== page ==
How to Pass a Local Resolution
Getting your Student Government or Town Council to pass a resolution in favor of a policy you support—or against a policy you are fighting—is an excellent way to raise the profile of your campaign. During the struggle against South African apartheid, local resolutions banning investment in the racist regime were key to eventually bringing down the government. Student activists caused the loss of tens of millions of dollars of university contracts to the Boise Cascade Corporation by passing resolutions forcing their universities to stop buying paper and office supplies from the old-growth logging giant. Non-binding resolutions that simply express a city’s opposition to or support for an idea can also be effective. For example, when citizens were fighting a corporate rights treaty called the Multilateral Agreement on Investments (MAI) in the late 1990s, non-binding resolutions declaring cities and towns "MAI-Free Zones" were essential in educating people about the dangers of the agreement, and eventually stopping it from becoming law.
Local resolutions represent grassroots democracy at its finest. They give ordinary citizens the opportunity to address pressing international issues right in their own community, and in the process increase awareness about things that may seem far away. They’re a concrete expression of the old bumper sticker: "Think Global-Act Local."
So how can you pass a resolution in your community?
I. Plan Your Campaign
- Determine what kind of resolution you want to pass. Your overall campaign goals (ending US military aid to Colombia, fighting the FTAA, etc.) will naturally influence your decision. Depending upon the nature of your campaign, you may want to pass a binding resolution that will actually affect city policies or a non-binding one that is simply the expression of an opinion. You should know that, in general, non-binding resolutions are easier to pass. (A sample anti-Boise resolution is enclosed. RAN has other resolutions that may fit your campaign.)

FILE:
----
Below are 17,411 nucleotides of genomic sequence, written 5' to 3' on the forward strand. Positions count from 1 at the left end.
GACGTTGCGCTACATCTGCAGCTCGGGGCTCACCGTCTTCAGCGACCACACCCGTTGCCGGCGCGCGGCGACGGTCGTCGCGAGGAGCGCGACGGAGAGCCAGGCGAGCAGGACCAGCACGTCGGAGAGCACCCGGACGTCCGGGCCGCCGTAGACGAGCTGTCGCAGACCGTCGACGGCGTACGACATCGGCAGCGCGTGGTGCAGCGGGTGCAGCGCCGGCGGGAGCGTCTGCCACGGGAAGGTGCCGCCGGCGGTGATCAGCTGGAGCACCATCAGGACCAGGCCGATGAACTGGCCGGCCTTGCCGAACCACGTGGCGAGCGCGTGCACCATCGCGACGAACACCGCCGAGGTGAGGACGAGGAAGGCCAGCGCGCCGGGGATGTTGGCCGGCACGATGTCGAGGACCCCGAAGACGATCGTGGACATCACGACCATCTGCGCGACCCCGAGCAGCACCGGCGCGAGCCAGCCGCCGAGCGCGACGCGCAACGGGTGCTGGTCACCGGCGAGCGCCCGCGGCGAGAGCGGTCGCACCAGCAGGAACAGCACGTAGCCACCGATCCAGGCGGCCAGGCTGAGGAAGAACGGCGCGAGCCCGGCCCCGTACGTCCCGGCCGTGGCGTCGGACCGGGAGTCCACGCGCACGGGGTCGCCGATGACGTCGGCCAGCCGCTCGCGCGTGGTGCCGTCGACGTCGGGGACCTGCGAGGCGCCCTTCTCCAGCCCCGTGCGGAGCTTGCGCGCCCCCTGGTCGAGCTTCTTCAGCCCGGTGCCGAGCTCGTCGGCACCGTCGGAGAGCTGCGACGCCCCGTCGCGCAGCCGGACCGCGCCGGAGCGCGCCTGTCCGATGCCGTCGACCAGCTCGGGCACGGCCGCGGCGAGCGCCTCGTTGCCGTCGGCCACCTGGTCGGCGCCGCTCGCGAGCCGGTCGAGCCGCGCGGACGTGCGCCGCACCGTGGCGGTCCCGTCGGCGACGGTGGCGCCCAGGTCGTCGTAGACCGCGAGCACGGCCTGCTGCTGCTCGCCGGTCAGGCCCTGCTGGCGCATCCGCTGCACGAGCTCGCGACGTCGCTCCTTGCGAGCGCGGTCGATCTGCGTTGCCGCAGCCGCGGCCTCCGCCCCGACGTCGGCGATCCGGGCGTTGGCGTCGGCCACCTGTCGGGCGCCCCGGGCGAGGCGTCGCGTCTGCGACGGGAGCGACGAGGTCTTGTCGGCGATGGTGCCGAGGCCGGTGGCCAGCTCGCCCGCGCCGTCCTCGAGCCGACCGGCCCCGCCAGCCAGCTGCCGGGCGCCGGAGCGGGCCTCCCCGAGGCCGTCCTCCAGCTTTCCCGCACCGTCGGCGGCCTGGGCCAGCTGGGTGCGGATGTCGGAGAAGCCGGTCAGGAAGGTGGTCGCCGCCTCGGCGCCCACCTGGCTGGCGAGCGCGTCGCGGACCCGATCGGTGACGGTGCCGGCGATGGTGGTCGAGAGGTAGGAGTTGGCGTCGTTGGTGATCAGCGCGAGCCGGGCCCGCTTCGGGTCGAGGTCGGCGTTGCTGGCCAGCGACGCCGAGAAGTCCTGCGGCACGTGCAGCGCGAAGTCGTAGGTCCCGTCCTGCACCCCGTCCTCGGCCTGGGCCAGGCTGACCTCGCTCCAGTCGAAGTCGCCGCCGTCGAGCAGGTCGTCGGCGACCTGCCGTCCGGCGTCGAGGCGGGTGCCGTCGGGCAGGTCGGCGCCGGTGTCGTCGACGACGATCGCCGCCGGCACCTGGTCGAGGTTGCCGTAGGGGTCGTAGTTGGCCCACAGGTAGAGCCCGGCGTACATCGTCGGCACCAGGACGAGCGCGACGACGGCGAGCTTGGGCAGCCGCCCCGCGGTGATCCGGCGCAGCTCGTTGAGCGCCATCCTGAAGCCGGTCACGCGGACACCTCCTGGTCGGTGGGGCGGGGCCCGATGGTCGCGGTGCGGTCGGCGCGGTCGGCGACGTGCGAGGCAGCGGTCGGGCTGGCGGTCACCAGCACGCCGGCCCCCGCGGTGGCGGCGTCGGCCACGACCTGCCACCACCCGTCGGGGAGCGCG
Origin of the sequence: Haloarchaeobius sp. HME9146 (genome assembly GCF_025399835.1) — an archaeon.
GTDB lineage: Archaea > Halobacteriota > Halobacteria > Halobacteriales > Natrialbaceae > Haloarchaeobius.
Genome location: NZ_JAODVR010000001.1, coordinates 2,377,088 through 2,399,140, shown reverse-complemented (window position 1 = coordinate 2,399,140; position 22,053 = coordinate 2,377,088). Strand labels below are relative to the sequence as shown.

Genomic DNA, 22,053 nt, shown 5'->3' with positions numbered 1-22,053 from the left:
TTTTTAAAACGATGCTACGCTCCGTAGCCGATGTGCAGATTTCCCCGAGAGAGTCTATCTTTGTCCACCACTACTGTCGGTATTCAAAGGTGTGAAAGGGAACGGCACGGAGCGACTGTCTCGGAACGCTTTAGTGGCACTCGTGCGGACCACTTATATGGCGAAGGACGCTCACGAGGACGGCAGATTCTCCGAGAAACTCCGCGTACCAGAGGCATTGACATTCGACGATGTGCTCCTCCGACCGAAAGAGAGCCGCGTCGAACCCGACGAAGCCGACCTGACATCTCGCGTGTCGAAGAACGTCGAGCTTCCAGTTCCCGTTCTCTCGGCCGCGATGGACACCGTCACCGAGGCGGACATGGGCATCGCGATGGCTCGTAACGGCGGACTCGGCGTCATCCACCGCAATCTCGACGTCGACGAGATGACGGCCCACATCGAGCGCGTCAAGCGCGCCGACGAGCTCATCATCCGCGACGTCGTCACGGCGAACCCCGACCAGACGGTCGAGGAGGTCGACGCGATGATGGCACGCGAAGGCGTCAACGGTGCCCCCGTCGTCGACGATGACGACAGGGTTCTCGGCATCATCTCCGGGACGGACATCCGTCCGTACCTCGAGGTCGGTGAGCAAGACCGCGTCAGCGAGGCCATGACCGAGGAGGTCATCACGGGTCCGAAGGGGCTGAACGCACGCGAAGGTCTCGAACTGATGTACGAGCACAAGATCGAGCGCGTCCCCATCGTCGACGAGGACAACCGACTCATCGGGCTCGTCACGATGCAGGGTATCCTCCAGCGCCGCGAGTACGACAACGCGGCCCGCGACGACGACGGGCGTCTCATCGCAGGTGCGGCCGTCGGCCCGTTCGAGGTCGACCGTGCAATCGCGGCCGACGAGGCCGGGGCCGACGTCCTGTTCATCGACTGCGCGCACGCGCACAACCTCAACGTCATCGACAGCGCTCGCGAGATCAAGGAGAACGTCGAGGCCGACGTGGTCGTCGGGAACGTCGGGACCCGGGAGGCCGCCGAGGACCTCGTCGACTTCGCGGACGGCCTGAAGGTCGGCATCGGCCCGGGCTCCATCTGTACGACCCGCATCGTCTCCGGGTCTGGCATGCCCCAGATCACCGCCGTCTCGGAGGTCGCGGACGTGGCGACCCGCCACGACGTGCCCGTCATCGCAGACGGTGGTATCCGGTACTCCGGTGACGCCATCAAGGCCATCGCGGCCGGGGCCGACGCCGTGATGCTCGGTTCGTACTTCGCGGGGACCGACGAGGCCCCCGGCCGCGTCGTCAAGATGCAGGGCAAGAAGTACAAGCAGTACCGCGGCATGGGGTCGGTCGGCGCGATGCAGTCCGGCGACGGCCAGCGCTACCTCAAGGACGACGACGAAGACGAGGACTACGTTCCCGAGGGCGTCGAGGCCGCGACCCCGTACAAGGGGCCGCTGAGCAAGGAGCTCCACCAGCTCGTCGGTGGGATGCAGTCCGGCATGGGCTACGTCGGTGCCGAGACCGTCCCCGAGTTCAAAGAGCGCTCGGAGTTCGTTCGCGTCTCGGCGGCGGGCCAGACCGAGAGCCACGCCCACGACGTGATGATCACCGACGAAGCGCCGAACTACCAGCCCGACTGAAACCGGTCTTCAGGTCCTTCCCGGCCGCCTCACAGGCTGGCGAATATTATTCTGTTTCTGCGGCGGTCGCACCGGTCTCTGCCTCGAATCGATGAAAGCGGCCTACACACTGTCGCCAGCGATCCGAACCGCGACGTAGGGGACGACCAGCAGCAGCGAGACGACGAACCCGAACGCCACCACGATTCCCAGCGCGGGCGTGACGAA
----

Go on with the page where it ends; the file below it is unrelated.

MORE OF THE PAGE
- Identify and reach out to supporters. Campaigns work best when they are anchored by a coalition of groups and individuals. Who else might be interested in helping to pass the resolution? What natural allies do you have in the community? Try to find coalition partners sooner rather than later. Coalitions work best when everyone is involved in the process from the beginning.
- Determine who will work with you to pass the resolution and what their roles will be. As with any campaign effort—hosting a teach-in, organizing a demonstration, etc.— it is useful to make sure everyone knows their assigned tasks. When trying to pass a resolution, you probably want at least one person responsible for communicating with elected officials, at least one person responsible for working the media, and at least one person responsible for putting together public education materials. Everyone should work on spreading the word to the general public.
- Plan a timeline for the resolution campaign. Make sure you know when, and how often, the student government or town council meets and how long it typically takes for a resolution to be passed. In bigger cities, it may take months for a resolution to become law.
II. Find a Champion—Someone in Local Government to Introduce Your Resolution.
- Identify a student senator or member of the town council who you think will be sympathetic toward your issue. This is essential. Without a government official who will actually take ownership of the issue and make it his or her cause, it will be difficult to successfully pass a resolution. You can identify likely champions by investigating officials’ voting records and asking your coalition partners if they have any allies on the city council.
- Contact your champion. Find people who live in the official’s district or ward and request a meeting with the representative. Once you arrange a meeting, try to organize as diverse a group as possible to represent your cause. By involving a wide range of coalition partners in the discussion, you demonstrate that your issue has community support. At the meeting, make a strong case for why the resolution is important and why the city should pass it.